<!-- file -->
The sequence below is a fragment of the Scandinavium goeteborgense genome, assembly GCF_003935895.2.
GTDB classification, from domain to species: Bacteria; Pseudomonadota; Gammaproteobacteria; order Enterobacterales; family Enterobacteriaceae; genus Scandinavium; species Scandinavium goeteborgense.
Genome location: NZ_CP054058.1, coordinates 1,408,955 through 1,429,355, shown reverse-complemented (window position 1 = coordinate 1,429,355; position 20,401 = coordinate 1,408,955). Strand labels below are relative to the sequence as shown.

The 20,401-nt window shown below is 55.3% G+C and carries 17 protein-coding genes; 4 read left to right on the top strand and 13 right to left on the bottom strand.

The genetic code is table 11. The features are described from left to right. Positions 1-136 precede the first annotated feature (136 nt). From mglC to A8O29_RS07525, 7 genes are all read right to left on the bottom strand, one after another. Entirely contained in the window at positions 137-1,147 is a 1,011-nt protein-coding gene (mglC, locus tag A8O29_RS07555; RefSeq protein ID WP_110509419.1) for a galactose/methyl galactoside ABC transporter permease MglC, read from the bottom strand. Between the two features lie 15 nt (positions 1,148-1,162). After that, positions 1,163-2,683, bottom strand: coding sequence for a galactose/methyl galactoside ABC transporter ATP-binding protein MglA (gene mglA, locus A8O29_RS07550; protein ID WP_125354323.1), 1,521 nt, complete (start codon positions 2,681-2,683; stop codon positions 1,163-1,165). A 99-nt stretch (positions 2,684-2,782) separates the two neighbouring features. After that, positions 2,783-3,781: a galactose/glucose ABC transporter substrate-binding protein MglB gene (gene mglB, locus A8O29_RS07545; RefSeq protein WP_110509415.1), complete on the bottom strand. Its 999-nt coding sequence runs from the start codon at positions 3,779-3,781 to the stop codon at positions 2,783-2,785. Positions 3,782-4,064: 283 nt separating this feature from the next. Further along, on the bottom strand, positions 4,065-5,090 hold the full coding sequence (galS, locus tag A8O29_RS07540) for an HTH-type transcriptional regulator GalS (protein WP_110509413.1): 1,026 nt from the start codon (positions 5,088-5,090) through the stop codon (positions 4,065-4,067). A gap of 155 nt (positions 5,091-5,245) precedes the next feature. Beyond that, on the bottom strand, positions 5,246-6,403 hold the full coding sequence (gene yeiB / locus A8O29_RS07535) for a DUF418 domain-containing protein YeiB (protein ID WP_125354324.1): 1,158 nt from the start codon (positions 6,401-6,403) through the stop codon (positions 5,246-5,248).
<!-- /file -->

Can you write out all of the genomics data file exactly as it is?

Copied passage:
The sequence below is a fragment of the Scandinavium goeteborgense genome, assembly GCF_003935895.2.
GTDB classification, from domain to species: Bacteria; Pseudomonadota; Gammaproteobacteria; order Enterobacterales; family Enterobacteriaceae; genus Scandinavium; species Scandinavium goeteborgense.
Genome location: NZ_CP054058.1, coordinates 1,408,955 through 1,429,355, shown reverse-complemented (window position 1 = coordinate 1,429,355; position 20,401 = coordinate 1,408,955). Strand labels below are relative to the sequence as shown.

The 20,401-nt window shown below is 55.3% G+C and carries 17 protein-coding genes; 4 read left to right on the top strand and 13 right to left on the bottom strand.

The genetic code is table 11. The features are described from left to right. Positions 1-136 precede the first annotated feature (136 nt). From mglC to A8O29_RS07525, 7 genes are all read right to left on the bottom strand, one after another. Entirely contained in the window at positions 137-1,147 is a 1,011-nt protein-coding gene (mglC, locus tag A8O29_RS07555; RefSeq protein ID WP_110509419.1) for a galactose/methyl galactoside ABC transporter permease MglC, read from the bottom strand. Between the two features lie 15 nt (positions 1,148-1,162). After that, positions 1,163-2,683, bottom strand: coding sequence for a galactose/methyl galactoside ABC transporter ATP-binding protein MglA (gene mglA, locus A8O29_RS07550; protein ID WP_125354323.1), 1,521 nt, complete (start codon positions 2,681-2,683; stop codon positions 1,163-1,165). A 99-nt stretch (positions 2,684-2,782) separates the two neighbouring features. After that, positions 2,783-3,781: a galactose/glucose ABC transporter substrate-binding protein MglB gene (gene mglB, locus A8O29_RS07545; RefSeq protein WP_110509415.1), complete on the bottom strand. Its 999-nt coding sequence runs from the start codon at positions 3,779-3,781 to the stop codon at positions 2,783-2,785. Positions 3,782-4,064: 283 nt separating this feature from the next. Further along, on the bottom strand, positions 4,065-5,090 hold the full coding sequence (galS, locus tag A8O29_RS07540) for an HTH-type transcriptional regulator GalS (protein WP_110509413.1): 1,026 nt from the start codon (positions 5,088-5,090) through the stop codon (positions 4,065-4,067). A gap of 155 nt (positions 5,091-5,245) precedes the next feature. Beyond that, on the bottom strand, positions 5,246-6,403 hold the full coding sequence (gene yeiB / locus A8O29_RS07535) for a DUF418 domain-containing protein YeiB (protein ID WP_125354324.1): 1,158 nt from the start codon (positions 6,401-6,403) through the stop codon (positions 5,246-5,248).